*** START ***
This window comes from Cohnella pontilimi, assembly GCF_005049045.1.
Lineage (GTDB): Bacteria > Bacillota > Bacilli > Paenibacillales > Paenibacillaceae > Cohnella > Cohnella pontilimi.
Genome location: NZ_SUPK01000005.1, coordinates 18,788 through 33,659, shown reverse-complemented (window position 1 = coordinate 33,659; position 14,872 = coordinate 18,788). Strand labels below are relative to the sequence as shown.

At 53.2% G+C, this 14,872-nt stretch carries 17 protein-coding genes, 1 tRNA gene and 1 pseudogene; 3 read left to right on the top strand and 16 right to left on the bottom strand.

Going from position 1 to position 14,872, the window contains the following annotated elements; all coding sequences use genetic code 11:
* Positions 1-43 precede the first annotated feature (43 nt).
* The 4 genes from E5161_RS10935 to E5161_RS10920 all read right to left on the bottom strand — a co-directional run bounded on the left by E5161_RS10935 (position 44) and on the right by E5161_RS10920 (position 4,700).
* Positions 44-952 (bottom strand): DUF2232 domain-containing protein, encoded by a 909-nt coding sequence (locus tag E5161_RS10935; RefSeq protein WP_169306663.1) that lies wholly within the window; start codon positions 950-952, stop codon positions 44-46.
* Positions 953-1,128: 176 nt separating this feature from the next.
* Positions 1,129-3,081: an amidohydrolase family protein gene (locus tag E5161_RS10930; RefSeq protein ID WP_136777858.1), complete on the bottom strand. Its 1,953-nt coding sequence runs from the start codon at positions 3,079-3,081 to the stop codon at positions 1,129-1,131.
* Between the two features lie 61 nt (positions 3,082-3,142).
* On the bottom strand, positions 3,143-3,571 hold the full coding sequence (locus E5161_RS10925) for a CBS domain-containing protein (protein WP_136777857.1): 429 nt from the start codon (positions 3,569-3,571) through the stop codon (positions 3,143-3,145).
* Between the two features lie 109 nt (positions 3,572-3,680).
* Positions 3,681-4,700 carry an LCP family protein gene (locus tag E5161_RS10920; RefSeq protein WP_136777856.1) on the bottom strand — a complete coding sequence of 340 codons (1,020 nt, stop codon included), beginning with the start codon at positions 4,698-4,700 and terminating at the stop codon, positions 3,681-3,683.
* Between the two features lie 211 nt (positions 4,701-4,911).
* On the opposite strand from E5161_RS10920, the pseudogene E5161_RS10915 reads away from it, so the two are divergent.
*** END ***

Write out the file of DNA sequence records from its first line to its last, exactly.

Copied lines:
This window comes from Cohnella pontilimi, assembly GCF_005049045.1.
Lineage (GTDB): Bacteria > Bacillota > Bacilli > Paenibacillales > Paenibacillaceae > Cohnella > Cohnella pontilimi.
Genome location: NZ_SUPK01000005.1, coordinates 18,788 through 33,659, shown reverse-complemented (window position 1 = coordinate 33,659; position 14,872 = coordinate 18,788). Strand labels below are relative to the sequence as shown.

At 53.2% G+C, this 14,872-nt stretch carries 17 protein-coding genes, 1 tRNA gene and 1 pseudogene; 3 read left to right on the top strand and 16 right to left on the bottom strand.

Going from position 1 to position 14,872, the window contains the following annotated elements; all coding sequences use genetic code 11:
* Positions 1-43 precede the first annotated feature (43 nt).
* The 4 genes from E5161_RS10935 to E5161_RS10920 all read right to left on the bottom strand — a co-directional run bounded on the left by E5161_RS10935 (position 44) and on the right by E5161_RS10920 (position 4,700).
* Positions 44-952 (bottom strand): DUF2232 domain-containing protein, encoded by a 909-nt coding sequence (locus tag E5161_RS10935; RefSeq protein WP_169306663.1) that lies wholly within the window; start codon positions 950-952, stop codon positions 44-46.
* Positions 953-1,128: 176 nt separating this feature from the next.
* Positions 1,129-3,081: an amidohydrolase family protein gene (locus tag E5161_RS10930; RefSeq protein ID WP_136777858.1), complete on the bottom strand. Its 1,953-nt coding sequence runs from the start codon at positions 3,079-3,081 to the stop codon at positions 1,129-1,131.
* Between the two features lie 61 nt (positions 3,082-3,142).
* On the bottom strand, positions 3,143-3,571 hold the full coding sequence (locus E5161_RS10925) for a CBS domain-containing protein (protein WP_136777857.1): 429 nt from the start codon (positions 3,569-3,571) through the stop codon (positions 3,143-3,145).
* Between the two features lie 109 nt (positions 3,572-3,680).
* Positions 3,681-4,700 carry an LCP family protein gene (locus tag E5161_RS10920; RefSeq protein WP_136777856.1) on the bottom strand — a complete coding sequence of 340 codons (1,020 nt, stop codon included), beginning with the start codon at positions 4,698-4,700 and terminating at the stop codon, positions 3,681-3,683.
* Between the two features lie 211 nt (positions 4,701-4,911).
* On the opposite strand from E5161_RS10920, the pseudogene E5161_RS10915 reads away from it, so the two are divergent.